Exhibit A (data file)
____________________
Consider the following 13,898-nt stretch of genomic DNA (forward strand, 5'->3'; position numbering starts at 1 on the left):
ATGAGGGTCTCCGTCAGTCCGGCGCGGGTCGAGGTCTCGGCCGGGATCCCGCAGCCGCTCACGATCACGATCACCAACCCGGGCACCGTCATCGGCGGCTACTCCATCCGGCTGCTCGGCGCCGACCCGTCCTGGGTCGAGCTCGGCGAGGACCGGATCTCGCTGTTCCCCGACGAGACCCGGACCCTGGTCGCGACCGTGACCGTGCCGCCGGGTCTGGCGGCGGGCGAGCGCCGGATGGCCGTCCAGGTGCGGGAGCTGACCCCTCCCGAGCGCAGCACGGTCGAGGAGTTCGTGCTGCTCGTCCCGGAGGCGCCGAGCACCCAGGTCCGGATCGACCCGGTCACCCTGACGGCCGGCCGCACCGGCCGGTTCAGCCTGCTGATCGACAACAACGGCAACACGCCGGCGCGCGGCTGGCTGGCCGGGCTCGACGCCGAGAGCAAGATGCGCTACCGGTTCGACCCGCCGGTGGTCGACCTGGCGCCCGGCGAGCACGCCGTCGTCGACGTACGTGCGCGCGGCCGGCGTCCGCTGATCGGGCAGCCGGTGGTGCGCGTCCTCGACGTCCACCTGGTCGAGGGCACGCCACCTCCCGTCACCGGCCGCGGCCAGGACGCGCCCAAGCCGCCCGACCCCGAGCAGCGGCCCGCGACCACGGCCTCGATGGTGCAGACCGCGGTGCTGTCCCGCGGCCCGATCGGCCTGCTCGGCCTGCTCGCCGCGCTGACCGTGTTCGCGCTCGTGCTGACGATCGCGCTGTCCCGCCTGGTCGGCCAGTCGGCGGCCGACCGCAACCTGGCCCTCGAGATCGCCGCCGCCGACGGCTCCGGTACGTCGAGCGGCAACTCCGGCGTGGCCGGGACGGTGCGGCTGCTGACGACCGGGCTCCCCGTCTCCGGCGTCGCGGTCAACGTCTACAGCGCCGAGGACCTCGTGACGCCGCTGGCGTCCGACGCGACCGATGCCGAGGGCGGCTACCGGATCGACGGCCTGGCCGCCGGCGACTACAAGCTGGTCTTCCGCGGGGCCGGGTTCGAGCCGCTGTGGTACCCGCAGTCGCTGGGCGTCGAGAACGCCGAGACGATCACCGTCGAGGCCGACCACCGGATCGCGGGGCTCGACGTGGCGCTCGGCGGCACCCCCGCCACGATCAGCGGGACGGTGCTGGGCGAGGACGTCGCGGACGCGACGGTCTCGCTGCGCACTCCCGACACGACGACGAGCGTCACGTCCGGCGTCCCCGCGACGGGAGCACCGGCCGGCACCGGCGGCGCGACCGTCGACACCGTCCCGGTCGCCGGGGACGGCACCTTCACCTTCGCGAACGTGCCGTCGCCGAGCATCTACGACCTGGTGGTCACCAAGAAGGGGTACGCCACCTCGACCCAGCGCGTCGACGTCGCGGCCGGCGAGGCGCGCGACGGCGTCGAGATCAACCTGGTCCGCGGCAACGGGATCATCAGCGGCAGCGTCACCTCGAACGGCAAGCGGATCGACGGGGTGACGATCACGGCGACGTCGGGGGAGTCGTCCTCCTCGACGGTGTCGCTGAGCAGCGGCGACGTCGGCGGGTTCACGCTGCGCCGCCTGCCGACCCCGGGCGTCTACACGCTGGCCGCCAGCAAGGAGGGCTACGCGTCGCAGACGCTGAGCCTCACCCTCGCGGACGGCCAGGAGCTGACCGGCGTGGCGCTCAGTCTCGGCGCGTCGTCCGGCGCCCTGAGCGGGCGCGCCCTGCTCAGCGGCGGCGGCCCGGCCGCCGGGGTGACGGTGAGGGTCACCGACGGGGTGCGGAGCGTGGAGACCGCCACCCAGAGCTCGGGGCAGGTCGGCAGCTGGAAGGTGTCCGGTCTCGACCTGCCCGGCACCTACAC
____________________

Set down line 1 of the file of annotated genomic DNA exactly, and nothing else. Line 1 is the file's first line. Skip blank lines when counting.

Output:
Consider the following 13,898-nt stretch of genomic DNA (forward strand, 5'->3'; position numbering starts at 1 on the left):